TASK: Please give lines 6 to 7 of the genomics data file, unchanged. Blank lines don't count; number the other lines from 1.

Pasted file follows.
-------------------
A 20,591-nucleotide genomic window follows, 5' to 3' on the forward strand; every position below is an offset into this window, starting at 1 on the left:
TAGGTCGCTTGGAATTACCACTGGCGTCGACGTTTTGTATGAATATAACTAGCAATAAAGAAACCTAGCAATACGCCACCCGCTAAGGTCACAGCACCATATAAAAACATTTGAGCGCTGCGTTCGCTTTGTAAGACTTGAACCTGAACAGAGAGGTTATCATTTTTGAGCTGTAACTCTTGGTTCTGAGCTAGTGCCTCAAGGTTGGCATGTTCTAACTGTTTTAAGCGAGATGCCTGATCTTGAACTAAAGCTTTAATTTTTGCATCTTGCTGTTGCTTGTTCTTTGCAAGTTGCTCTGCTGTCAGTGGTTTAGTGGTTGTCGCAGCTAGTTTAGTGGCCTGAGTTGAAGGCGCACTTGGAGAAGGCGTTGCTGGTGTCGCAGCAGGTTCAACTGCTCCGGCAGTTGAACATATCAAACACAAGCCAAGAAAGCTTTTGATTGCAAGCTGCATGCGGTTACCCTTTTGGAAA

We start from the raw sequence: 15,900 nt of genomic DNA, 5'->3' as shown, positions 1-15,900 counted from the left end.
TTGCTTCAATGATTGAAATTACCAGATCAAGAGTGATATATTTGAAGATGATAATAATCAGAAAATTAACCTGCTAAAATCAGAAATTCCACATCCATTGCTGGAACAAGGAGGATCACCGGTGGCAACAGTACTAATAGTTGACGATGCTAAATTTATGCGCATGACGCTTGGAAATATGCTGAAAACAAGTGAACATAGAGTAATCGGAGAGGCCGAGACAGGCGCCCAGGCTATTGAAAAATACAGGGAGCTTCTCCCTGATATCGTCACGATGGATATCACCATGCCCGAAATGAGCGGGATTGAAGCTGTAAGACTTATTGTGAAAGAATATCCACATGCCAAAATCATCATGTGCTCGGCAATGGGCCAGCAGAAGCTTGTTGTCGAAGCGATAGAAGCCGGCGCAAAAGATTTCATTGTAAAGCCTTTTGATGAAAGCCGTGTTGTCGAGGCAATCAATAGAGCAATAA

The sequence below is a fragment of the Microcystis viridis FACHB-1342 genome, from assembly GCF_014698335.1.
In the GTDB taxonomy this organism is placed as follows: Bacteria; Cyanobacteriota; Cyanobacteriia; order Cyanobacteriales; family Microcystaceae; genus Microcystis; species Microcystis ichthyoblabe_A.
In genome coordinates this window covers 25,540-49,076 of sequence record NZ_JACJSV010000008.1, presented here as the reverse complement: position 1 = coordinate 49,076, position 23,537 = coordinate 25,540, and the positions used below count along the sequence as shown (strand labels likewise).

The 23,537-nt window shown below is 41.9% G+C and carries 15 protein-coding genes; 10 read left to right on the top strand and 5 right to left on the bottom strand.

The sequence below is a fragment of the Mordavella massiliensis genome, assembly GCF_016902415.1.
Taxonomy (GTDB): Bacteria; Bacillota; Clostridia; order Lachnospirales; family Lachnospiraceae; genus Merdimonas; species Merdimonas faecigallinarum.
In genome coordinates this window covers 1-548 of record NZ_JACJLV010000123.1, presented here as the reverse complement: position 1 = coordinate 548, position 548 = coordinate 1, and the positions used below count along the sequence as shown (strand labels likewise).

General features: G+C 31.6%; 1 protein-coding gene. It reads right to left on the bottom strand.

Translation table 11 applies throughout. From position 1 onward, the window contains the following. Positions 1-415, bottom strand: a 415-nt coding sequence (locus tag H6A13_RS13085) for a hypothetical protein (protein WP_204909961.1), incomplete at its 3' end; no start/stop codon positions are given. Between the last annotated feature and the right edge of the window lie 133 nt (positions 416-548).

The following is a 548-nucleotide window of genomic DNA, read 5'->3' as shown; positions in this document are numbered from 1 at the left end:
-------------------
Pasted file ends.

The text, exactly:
In the GTDB taxonomy this organism is placed as follows: Bacteria; Cyanobacteriota; Cyanobacteriia; order Cyanobacteriales; family Microcystaceae; genus Microcystis; species Microcystis ichthyoblabe_A.
In genome coordinates this window covers 25,540-49,076 of sequence record NZ_JACJSV010000008.1, presented here as the reverse complement: position 1 = coordinate 49,076, position 23,537 = coordinate 25,540, and the positions used below count along the sequence as shown (strand labels likewise).